motion, as if he always had somewhere else to be, something else to do that was
far more important than talking to you.

    He
had only been with the unit for a few months and had yet to make a friend. No
one wanted to work with him. His abrasive personality was only one of the
reasons. His sloppy work habits, and his uncanny ability to get a witness to
clam up immediately, were two others.

    Jessica
and Nicci held down one side of the table, while Stansfield and Nick Palladino
sat on the other.

    Nick
Palladino - whom everyone called Dino - was a lifer, a South Philly boy with a
knack for sniffing out con men and thieves, two categories of criminal of which
the city of Philadelphia had no shortage.

    They
were all on duty for a few more hours, so it was coffee and Cokes for now. They
lifted a glass to their day.

    Lucas
Anthony Thompson, 26, late of Port Richmond, currently a guest of Hotel
Homicide, stood accused in the aggravated murder and sexual assault of a young
woman named Marcia Jane Kimmelman. According to witnesses, the two had met at
an AA meeting in West Philly but, because last names were never used, no one
knew who Thompson was. They had a general description, but that was about it.

    Marcia's
body had been found in a vacant lot on Baltimore Avenue near 47th Street. She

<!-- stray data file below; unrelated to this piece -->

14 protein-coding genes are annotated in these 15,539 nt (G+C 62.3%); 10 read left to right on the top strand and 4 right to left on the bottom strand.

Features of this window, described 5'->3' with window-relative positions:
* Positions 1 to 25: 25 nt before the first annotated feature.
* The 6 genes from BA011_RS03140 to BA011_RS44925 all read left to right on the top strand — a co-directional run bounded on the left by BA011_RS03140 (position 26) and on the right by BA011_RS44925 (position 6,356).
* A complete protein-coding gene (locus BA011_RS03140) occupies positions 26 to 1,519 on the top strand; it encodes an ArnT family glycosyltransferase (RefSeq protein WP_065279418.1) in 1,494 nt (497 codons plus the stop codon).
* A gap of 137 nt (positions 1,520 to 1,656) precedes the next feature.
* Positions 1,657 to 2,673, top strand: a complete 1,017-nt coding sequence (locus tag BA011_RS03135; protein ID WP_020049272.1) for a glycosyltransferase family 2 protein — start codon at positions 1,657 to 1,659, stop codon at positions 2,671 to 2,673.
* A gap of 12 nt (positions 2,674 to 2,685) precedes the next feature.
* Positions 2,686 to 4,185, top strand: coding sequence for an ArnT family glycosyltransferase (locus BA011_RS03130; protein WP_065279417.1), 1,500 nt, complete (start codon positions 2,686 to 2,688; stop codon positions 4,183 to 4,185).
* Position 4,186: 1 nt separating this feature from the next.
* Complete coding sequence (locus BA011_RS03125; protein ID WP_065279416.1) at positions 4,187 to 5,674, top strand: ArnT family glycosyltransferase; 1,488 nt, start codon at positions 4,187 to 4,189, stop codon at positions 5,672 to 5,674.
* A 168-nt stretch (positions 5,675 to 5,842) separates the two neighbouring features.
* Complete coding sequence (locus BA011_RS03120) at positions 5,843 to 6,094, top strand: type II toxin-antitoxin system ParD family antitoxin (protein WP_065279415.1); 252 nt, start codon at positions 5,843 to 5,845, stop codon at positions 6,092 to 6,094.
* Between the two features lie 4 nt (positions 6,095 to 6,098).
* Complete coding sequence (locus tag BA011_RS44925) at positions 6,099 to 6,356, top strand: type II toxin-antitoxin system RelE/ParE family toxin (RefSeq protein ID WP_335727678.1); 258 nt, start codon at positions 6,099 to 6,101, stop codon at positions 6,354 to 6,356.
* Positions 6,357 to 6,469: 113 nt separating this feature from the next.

had been sexually assaulted, shot once in the head with a .38 at close range.
Three months later Thompson met and attacked a young woman after a meeting in
Kingessing, but the woman, a secretary for Comcast named Bonnie Silvera,
survived. DNA found in semen left behind by her attacker matched that of Marcia
Kimmelman's killer. Bonnie Silvera gave police a highly detailed description of
Thompson, and there began an undercover operation that ultimately involved a
dozen detectives and brought them to more than six districts.

    'So
how'd you ID him?' Dino asked.

    Nicci
deferred to Jessica. 'Talk to the mastermind.'

    'Well,
we had a little help from the Audio Visual Unit on this one,' Jessica said.
'But when Thompson and I were sitting in that coffee shop I took his picture
with my cellphone. Then I sent the photo via SMS to Nicci's phone. Nicci and
two uniforms were out in the van, about half a block away, with Bonnie Silvera.
A few seconds later Nicci got the photo, opened it, showed it to Bonnie. The
witness made the positive ID, Nicci sent me a text, letting me know we were on,
and we knew we had him.'

    'That
was
your
play?' Dino asked.

    Jessica
blew on her nails, buffed them dramatically on her blouse.

    'My
God, you are a dangerous woman,' Dino said.

    'Tell
the world.'

    'I should
tell your husband.'

    'Like
he doesn't know,' Jessica said. 'Right now he's painting the fence behind our
house. I'm going to let him draw me a bubble bath later.'

    Detective
Dennis Stansfield, perhaps feeling left out, piped in. 'You know, I read in a
recent survey that, in her lifetime, the average American woman receives 26.5
miles of cock.'

    If
there was one thing Jessica hated, it was a cop who found a way to make a sex
joke after hearing about a rape. Even worse, a rape/murder. Rape had nothing to
do with sex. Rape was about violence and power.

    Stansfield
glanced over at Jessica. It seemed that she had gotten the assignment to be the
flustered, blushing female officer in his presence, the one ill at ease in the
wake of his shabby jokes. Was he kidding? Jessica had been born and raised in
South Philly, and had grown up around cops. She was swearing like a
longshoreman by the time she was five. She had even gotten to like the taste of
soap.

    'Twenty-six
miles, huh?' Jessica asked.

    'Twenty-six
point
ftve,'
Stansfield replied.